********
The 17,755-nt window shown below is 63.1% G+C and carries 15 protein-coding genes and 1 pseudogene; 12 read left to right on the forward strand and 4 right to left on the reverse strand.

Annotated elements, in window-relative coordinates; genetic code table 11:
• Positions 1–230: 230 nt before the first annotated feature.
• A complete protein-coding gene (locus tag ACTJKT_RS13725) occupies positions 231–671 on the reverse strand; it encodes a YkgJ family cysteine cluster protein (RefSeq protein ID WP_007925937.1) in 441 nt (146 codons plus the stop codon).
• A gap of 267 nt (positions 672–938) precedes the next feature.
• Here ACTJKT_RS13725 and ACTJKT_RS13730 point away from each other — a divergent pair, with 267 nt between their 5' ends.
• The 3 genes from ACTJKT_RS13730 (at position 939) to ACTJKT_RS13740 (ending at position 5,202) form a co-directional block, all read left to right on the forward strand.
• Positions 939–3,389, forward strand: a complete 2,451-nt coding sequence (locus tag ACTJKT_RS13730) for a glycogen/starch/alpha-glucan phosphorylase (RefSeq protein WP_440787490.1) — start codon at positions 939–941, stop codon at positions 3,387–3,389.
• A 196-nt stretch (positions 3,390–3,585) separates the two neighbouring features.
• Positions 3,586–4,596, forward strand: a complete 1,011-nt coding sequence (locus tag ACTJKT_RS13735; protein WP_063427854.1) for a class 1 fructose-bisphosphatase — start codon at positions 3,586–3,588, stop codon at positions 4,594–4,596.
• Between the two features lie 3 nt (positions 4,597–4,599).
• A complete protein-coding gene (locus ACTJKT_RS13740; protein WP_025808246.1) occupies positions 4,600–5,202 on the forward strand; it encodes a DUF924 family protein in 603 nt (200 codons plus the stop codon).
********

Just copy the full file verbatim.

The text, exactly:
The 17,755-nt window shown below is 63.1% G+C and carries 15 protein-coding genes and 1 pseudogene; 12 read left to right on the forward strand and 4 right to left on the reverse strand.

Annotated elements, in window-relative coordinates; genetic code table 11:
• Positions 1–230: 230 nt before the first annotated feature.
• A complete protein-coding gene (locus tag ACTJKT_RS13725) occupies positions 231–671 on the reverse strand; it encodes a YkgJ family cysteine cluster protein (RefSeq protein ID WP_007925937.1) in 441 nt (146 codons plus the stop codon).
• A gap of 267 nt (positions 672–938) precedes the next feature.
• Here ACTJKT_RS13725 and ACTJKT_RS13730 point away from each other — a divergent pair, with 267 nt between their 5' ends.
• The 3 genes from ACTJKT_RS13730 (at position 939) to ACTJKT_RS13740 (ending at position 5,202) form a co-directional block, all read left to right on the forward strand.
• Positions 939–3,389, forward strand: a complete 2,451-nt coding sequence (locus tag ACTJKT_RS13730) for a glycogen/starch/alpha-glucan phosphorylase (RefSeq protein WP_440787490.1) — start codon at positions 939–941, stop codon at positions 3,387–3,389.
• A 196-nt stretch (positions 3,390–3,585) separates the two neighbouring features.
• Positions 3,586–4,596, forward strand: a complete 1,011-nt coding sequence (locus tag ACTJKT_RS13735; protein WP_063427854.1) for a class 1 fructose-bisphosphatase — start codon at positions 3,586–3,588, stop codon at positions 4,594–4,596.
• Between the two features lie 3 nt (positions 4,597–4,599).
• A complete protein-coding gene (locus ACTJKT_RS13740; protein WP_025808246.1) occupies positions 4,600–5,202 on the forward strand; it encodes a DUF924 family protein in 603 nt (200 codons plus the stop codon).